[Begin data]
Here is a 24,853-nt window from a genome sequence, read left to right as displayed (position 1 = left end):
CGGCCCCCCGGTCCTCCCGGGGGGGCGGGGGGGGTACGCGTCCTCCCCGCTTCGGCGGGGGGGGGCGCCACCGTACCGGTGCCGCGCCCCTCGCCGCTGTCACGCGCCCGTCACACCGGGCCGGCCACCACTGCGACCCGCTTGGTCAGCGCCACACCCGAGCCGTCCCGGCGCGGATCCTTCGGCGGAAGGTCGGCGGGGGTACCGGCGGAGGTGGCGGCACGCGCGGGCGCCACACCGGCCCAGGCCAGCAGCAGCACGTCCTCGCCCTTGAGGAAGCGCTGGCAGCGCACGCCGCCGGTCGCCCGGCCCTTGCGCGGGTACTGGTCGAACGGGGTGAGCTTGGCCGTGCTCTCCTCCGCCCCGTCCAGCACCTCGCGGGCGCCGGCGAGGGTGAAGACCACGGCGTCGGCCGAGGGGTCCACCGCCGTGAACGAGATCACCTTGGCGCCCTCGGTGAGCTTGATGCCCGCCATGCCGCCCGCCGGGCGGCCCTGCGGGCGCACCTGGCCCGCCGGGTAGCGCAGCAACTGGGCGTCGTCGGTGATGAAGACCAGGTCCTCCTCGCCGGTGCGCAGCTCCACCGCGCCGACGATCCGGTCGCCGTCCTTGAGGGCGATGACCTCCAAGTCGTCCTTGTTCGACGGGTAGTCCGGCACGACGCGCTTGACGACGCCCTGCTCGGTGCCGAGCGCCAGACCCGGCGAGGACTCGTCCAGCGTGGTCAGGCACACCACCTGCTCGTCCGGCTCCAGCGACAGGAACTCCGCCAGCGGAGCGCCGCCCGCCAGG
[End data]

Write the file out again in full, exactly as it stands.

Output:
Here is a 24,853-nt window from a genome sequence, read left to right as displayed (position 1 = left end):
CGGCCCCCCGGTCCTCCCGGGGGGGCGGGGGGGGTACGCGTCCTCCCCGCTTCGGCGGGGGGGGGCGCCACCGTACCGGTGCCGCGCCCCTCGCCGCTGTCACGCGCCCGTCACACCGGGCCGGCCACCACTGCGACCCGCTTGGTCAGCGCCACACCCGAGCCGTCCCGGCGCGGATCCTTCGGCGGAAGGTCGGCGGGGGTACCGGCGGAGGTGGCGGCACGCGCGGGCGCCACACCGGCCCAGGCCAGCAGCAGCACGTCCTCGCCCTTGAGGAAGCGCTGGCAGCGCACGCCGCCGGTCGCCCGGCCCTTGCGCGGGTACTGGTCGAACGGGGTGAGCTTGGCCGTGCTCTCCTCCGCCCCGTCCAGCACCTCGCGGGCGCCGGCGAGGGTGAAGACCACGGCGTCGGCCGAGGGGTCCACCGCCGTGAACGAGATCACCTTGGCGCCCTCGGTGAGCTTGATGCCCGCCATGCCGCCCGCCGGGCGGCCCTGCGGGCGCACCTGGCCCGCCGGGTAGCGCAGCAACTGGGCGTCGTCGGTGATGAAGACCAGGTCCTCCTCGCCGGTGCGCAGCTCCACCGCGCCGACGATCCGGTCGCCGTCCTTGAGGGCGATGACCTCCAAGTCGTCCTTGTTCGACGGGTAGTCCGGCACGACGCGCTTGACGACGCCCTGCTCGGTGCCGAGCGCCAGACCCGGCGAGGACTCGTCCAGCGTGGTCAGGCACACCACCTGCTCGTCCGGCTCCAGCGACAGGAACTCCGCCAGCGGAGCGCCGCCCGCCAGG